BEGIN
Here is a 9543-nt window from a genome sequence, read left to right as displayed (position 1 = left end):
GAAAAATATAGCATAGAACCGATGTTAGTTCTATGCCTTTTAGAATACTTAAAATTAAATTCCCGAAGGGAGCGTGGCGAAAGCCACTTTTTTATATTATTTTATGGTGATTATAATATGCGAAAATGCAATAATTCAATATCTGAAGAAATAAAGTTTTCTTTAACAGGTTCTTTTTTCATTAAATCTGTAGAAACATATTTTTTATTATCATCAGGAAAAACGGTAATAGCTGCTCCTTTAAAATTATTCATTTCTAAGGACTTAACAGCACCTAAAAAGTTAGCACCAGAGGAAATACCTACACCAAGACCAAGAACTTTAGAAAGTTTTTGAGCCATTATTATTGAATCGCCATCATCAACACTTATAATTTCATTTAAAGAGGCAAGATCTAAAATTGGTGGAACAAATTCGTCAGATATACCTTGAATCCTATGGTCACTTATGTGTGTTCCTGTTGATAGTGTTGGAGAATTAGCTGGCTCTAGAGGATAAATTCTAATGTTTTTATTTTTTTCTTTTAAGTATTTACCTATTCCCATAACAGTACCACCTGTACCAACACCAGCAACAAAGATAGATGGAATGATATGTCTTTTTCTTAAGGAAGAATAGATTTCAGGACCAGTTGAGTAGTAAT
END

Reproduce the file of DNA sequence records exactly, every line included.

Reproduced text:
Here is a 9543-nt window from a genome sequence, read left to right as displayed (position 1 = left end):
GAAAAATATAGCATAGAACCGATGTTAGTTCTATGCCTTTTAGAATACTTAAAATTAAATTCCCGAAGGGAGCGTGGCGAAAGCCACTTTTTTATATTATTTTATGGTGATTATAATATGCGAAAATGCAATAATTCAATATCTGAAGAAATAAAGTTTTCTTTAACAGGTTCTTTTTTCATTAAATCTGTAGAAACATATTTTTTATTATCATCAGGAAAAACGGTAATAGCTGCTCCTTTAAAATTATTCATTTCTAAGGACTTAACAGCACCTAAAAAGTTAGCACCAGAGGAAATACCTACACCAAGACCAAGAACTTTAGAAAGTTTTTGAGCCATTATTATTGAATCGCCATCATCAACACTTATAATTTCATTTAAAGAGGCAAGATCTAAAATTGGTGGAACAAATTCGTCAGATATACCTTGAATCCTATGGTCACTTATGTGTGTTCCTGTTGATAGTGTTGGAGAATTAGCTGGCTCTAGAGGATAAATTCTAATGTTTTTATTTTTTTCTTTTAAGTATTTACCTATTCCCATAACAGTACCACCTGTACCAACACCAGCAACAAAGATAGATGGAATGATATGTCTTTTTCTTAAGGAAGAATAGATTTCAGGACCAGTTGAGTAGTAAT